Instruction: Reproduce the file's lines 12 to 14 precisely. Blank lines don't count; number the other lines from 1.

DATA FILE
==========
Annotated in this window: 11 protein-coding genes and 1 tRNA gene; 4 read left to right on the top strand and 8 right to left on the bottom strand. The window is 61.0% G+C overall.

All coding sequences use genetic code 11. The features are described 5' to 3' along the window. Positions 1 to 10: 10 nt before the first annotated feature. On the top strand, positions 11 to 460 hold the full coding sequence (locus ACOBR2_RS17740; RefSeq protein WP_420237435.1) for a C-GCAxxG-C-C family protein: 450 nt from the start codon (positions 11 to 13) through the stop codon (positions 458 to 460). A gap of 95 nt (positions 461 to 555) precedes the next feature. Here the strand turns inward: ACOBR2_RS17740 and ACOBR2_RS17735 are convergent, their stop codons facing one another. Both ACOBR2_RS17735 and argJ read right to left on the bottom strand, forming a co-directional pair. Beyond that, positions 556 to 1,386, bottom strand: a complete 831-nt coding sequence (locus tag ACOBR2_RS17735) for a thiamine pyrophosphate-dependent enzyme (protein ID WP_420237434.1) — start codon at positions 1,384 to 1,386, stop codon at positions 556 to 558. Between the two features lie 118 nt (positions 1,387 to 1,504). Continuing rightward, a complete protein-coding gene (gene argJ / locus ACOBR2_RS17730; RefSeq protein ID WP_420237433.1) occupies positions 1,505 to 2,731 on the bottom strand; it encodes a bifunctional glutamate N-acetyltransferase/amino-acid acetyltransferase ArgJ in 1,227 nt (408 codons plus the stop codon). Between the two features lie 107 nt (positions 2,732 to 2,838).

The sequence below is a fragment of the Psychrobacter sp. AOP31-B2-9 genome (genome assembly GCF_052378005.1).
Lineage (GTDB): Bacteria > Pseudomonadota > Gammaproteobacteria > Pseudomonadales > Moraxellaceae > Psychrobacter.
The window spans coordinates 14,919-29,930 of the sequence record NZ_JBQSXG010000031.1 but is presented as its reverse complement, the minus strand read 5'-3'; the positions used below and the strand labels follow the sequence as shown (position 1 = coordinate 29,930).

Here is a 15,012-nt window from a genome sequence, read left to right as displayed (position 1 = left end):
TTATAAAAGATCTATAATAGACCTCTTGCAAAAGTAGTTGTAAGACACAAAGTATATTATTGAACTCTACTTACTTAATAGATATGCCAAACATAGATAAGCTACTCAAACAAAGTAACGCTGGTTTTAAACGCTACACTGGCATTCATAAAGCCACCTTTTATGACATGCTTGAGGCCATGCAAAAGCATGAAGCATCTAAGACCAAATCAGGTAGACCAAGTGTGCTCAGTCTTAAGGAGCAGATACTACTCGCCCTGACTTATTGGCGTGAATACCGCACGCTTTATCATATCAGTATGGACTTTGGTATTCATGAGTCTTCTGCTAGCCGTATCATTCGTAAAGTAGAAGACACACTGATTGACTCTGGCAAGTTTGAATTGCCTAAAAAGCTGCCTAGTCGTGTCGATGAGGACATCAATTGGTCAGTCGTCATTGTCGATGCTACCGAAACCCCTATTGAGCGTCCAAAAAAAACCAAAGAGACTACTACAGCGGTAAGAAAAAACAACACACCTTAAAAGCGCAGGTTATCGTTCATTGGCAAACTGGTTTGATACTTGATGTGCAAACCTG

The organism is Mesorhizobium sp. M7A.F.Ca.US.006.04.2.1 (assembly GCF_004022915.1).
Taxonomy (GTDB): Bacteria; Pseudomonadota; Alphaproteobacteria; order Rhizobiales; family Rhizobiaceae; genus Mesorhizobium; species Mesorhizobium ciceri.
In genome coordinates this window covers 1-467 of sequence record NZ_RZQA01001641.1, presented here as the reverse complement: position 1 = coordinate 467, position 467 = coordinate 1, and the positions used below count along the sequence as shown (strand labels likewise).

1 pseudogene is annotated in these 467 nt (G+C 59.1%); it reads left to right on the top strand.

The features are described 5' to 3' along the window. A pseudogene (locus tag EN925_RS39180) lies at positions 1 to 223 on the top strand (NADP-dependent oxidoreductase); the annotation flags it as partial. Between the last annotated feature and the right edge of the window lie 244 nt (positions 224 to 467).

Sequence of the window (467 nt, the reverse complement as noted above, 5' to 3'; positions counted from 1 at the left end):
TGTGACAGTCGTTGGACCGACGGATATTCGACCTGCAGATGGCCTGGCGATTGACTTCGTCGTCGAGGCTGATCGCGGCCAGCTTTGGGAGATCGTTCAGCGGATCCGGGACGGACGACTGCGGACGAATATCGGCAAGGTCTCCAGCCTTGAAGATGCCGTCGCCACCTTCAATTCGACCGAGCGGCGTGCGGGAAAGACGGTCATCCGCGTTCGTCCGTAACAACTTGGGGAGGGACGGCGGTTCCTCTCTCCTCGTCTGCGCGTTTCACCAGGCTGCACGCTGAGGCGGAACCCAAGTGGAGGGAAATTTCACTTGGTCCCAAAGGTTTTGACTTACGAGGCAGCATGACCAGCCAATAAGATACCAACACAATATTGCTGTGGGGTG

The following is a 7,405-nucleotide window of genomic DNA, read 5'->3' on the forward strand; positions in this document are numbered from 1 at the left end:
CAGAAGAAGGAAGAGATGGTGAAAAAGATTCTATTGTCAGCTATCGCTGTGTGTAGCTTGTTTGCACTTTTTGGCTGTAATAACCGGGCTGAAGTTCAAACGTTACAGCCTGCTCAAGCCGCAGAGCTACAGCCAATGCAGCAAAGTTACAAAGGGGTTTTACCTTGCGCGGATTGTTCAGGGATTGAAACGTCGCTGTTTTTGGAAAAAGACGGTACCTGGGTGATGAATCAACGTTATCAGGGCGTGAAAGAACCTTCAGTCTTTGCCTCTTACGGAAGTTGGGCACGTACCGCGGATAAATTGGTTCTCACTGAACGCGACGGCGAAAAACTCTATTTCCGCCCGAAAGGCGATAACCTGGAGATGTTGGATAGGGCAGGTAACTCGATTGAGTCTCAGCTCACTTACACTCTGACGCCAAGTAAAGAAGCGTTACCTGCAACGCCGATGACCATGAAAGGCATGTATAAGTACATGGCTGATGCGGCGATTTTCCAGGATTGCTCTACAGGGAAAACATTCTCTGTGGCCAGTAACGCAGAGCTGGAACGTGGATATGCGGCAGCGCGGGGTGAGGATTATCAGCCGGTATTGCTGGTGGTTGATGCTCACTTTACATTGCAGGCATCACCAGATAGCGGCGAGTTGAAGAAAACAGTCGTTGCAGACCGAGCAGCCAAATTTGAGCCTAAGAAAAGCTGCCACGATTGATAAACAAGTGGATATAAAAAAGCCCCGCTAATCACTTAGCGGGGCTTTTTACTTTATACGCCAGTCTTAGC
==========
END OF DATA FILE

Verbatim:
The features are described 5' to 3' along the window. A pseudogene (locus tag EN925_RS39180) lies at positions 1 to 223 on the top strand (NADP-dependent oxidoreductase); the annotation flags it as partial. Between the last annotated feature and the right edge of the window lie 244 nt (positions 224 to 467).

Sequence of the window (467 nt, the reverse complement as noted above, 5' to 3'; positions counted from 1 at the left end):
TGTGACAGTCGTTGGACCGACGGATATTCGACCTGCAGATGGCCTGGCGATTGACTTCGTCGTCGAGGCTGATCGCGGCCAGCTTTGGGAGATCGTTCAGCGGATCCGGGACGGACGACTGCGGACGAATATCGGCAAGGTCTCCAGCCTTGAAGATGCCGTCGCCACCTTCAATTCGACCGAGCGGCGTGCGGGAAAGACGGTCATCCGCGTTCGTCCGTAACAACTTGGGGAGGGACGGCGGTTCCTCTCTCCTCGTCTGCGCGTTTCACCAGGCTGCACGCTGAGGCGGAACCCAAGTGGAGGGAAATTTCACTTGGTCCCAAAGGTTTTGACTTACGAGGCAGCATGACCAGCCAATAAGATACCAACACAATATTGCTGTGGGGTG